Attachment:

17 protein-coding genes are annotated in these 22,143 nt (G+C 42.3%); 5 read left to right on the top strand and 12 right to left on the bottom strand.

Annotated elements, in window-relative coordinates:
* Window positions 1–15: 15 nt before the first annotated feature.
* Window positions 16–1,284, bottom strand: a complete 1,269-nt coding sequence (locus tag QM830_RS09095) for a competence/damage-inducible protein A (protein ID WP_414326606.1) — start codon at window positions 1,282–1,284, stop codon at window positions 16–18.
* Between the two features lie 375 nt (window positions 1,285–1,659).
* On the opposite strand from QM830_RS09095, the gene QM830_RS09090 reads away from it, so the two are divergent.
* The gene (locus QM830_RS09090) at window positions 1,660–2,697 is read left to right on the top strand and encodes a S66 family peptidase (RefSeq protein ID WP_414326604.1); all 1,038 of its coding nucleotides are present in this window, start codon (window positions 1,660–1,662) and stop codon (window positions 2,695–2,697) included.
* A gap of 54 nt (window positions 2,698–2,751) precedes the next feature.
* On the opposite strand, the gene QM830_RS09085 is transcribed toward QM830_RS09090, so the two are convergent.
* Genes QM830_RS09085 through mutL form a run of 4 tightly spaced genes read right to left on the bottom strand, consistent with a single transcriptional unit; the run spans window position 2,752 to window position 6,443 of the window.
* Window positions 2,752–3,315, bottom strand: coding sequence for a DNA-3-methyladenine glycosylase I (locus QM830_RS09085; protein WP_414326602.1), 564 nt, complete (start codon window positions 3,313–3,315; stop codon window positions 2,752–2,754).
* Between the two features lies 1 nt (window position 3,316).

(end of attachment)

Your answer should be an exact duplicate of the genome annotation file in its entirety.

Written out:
17 protein-coding genes are annotated in these 22,143 nt (G+C 42.3%); 5 read left to right on the top strand and 12 right to left on the bottom strand.

Annotated elements, in window-relative coordinates:
* Window positions 1–15: 15 nt before the first annotated feature.
* Window positions 16–1,284, bottom strand: a complete 1,269-nt coding sequence (locus tag QM830_RS09095) for a competence/damage-inducible protein A (protein ID WP_414326606.1) — start codon at window positions 1,282–1,284, stop codon at window positions 16–18.
* Between the two features lie 375 nt (window positions 1,285–1,659).
* On the opposite strand from QM830_RS09095, the gene QM830_RS09090 reads away from it, so the two are divergent.
* The gene (locus QM830_RS09090) at window positions 1,660–2,697 is read left to right on the top strand and encodes a S66 family peptidase (RefSeq protein ID WP_414326604.1); all 1,038 of its coding nucleotides are present in this window, start codon (window positions 1,660–1,662) and stop codon (window positions 2,695–2,697) included.
* A gap of 54 nt (window positions 2,698–2,751) precedes the next feature.
* On the opposite strand, the gene QM830_RS09085 is transcribed toward QM830_RS09090, so the two are convergent.
* Genes QM830_RS09085 through mutL form a run of 4 tightly spaced genes read right to left on the bottom strand, consistent with a single transcriptional unit; the run spans window position 2,752 to window position 6,443 of the window.
* Window positions 2,752–3,315, bottom strand: coding sequence for a DNA-3-methyladenine glycosylase I (locus QM830_RS09085; protein WP_414326602.1), 564 nt, complete (start codon window positions 3,313–3,315; stop codon window positions 2,752–2,754).
* Between the two features lies 1 nt (window position 3,316).